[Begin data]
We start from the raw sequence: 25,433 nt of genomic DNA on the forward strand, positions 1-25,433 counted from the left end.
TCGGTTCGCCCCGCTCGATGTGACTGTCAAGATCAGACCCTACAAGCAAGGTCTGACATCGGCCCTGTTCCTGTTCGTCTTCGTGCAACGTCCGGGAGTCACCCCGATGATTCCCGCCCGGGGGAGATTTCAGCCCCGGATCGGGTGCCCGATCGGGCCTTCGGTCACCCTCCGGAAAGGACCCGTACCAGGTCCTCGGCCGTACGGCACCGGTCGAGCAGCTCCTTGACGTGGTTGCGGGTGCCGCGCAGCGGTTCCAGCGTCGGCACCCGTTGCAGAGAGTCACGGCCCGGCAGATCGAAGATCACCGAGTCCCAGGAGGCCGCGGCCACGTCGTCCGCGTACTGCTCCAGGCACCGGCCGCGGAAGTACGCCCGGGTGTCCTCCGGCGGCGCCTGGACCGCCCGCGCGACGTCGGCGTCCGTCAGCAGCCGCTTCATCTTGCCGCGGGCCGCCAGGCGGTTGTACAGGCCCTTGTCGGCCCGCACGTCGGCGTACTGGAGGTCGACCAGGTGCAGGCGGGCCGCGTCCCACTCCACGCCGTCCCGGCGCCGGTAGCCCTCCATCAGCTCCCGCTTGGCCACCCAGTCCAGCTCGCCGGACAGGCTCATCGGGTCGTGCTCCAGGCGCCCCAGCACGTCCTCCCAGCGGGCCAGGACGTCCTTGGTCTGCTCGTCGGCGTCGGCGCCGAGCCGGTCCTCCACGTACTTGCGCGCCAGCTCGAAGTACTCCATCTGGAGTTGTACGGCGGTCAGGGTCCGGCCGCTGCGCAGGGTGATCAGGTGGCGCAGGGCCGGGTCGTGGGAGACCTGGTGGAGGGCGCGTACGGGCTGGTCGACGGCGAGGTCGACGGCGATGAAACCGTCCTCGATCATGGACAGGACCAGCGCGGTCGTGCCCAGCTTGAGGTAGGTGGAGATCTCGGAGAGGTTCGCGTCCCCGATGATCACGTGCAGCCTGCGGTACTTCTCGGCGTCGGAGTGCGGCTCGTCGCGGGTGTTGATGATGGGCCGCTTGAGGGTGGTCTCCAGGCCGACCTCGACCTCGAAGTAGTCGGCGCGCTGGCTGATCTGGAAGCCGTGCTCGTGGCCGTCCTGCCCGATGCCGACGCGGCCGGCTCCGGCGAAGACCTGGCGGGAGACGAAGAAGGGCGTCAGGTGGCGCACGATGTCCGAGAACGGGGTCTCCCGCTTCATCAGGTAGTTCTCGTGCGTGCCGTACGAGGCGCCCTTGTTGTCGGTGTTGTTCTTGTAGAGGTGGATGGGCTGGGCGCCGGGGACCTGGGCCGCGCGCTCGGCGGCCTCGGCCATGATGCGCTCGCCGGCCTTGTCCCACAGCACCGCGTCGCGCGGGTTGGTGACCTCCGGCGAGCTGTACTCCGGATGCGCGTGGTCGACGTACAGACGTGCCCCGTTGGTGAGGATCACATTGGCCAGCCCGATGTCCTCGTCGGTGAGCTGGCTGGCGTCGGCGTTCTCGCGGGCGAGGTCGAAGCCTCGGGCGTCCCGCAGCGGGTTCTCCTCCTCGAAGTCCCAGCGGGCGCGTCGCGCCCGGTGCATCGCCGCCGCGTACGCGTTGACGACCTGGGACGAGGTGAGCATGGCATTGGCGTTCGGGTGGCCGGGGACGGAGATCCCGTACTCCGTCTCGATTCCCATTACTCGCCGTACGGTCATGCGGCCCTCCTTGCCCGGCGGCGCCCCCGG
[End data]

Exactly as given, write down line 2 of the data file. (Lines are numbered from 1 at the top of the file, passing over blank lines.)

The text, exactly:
TCGGTTCGCCCCGCTCGATGTGACTGTCAAGATCAGACCCTACAAGCAAGGTCTGACATCGGCCCTGTTCCTGTTCGTCTTCGTGCAACGTCCGGGAGTCACCCCGATGATTCCCGCCCGGGGGAGATTTCAGCCCCGGATCGGGTGCCCGATCGGGCCTTCGGTCACCCTCCGGAAAGGACCCGTACCAGGTCCTCGGCCGTACGGCACCGGTCGAGCAGCTCCTTGACGTGGTTGCGGGTGCCGCGCAGCGGTTCCAGCGTCGGCACCCGTTGCAGAGAGTCACGGCCCGGCAGATCGAAGATCACCGAGTCCCAGGAGGCCGCGGCCACGTCGTCCGCGTACTGCTCCAGGCACCGGCCGCGGAAGTACGCCCGGGTGTCCTCCGGCGGCGCCTGGACCGCCCGCGCGACGTCGGCGTCCGTCAGCAGCCGCTTCATCTTGCCGCGGGCCGCCAGGCGGTTGTACAGGCCCTTGTCGGCCCGCACGTCGGCGTACTGGAGGTCGACCAGGTGCAGGCGGGCCGCGTCCCACTCCACGCCGTCCCGGCGCCGGTAGCCCTCCATCAGCTCCCGCTTGGCCACCCAGTCCAGCTCGCCGGACAGGCTCATCGGGTCGTGCTCCAGGCGCCCCAGCACGTCCTCCCAGCGGGCCAGGACGTCCTTGGTCTGCTCGTCGGCGTCGGCGCCGAGCCGGTCCTCCACGTACTTGCGCGCCAGCTCGAAGTACTCCATCTGGAGTTGTACGGCGGTCAGGGTCCGGCCGCTGCGCAGGGTGATCAGGTGGCGCAGGGCCGGGTCGTGGGAGACCTGGTGGAGGGCGCGTACGGGCTGGTCGACGGCGAGGTCGACGGCGATGAAACCGTCCTCGATCATGGACAGGACCAGCGCGGTCGTGCCCAGCTTGAGGTAGGTGGAGATCTCGGAGAGGTTCGCGTCCCCGATGATCACGTGCAGCCTGCGGTACTTCTCGGCGTCGGAGTGCGGCTCGTCGCGGGTGTTGATGATGGGCCGCTTGAGGGTGGTCTCCAGGCCGACCTCGACCTCGAAGTAGTCGGCGCGCTGGCTGATCTGGAAGCCGTGCTCGTGGCCGTCCTGCCCGATGCCGACGCGGCCGGCTCCGGCGAAGACCTGGCGGGAGACGAAGAAGGGCGTCAGGTGGCGCACGATGTCCGAGAACGGGGTCTCCCGCTTCATCAGGTAGTTCTCGTGCGTGCCGTACGAGGCGCCCTTGTTGTCGGTGTTGTTCTTGTAGAGGTGGATGGGCTGGGCGCCGGGGACCTGGGCCGCGCGCTCGGCGGCCTCGGCCATGATGCGCTCGCCGGCCTTGTCCCACAGCACCGCGTCGCGCGGGTTGGTGACCTCCGGCGAGCTGTACTCCGGATGCGCGTGGTCGACGTACAGACGTGCCCCGTTGGTGAGGATCACATTGGCCAGCCCGATGTCCTCGTCGGTGAGCTGGCTGGCGTCGGCGTTCTCGCGGGCGAGGTCGAAGCCTCGGGCGTCCCGCAGCGGGTTCTCCTCCTCGAAGTCCCAGCGGGCGCGTCGCGCCCGGTGCATCGCCGCCGCGTACGCGTTGACGACCTGGGACGAGGTGAGCATGGCATTGGCGTTCGGGTGGCCGGGGACGGAGATCCCGTACTCCGTCTCGATTCCCATTACTCGCCGTACGGTCATGCGGCCCTCCTTGCCCGGCGGCGCCCCCGG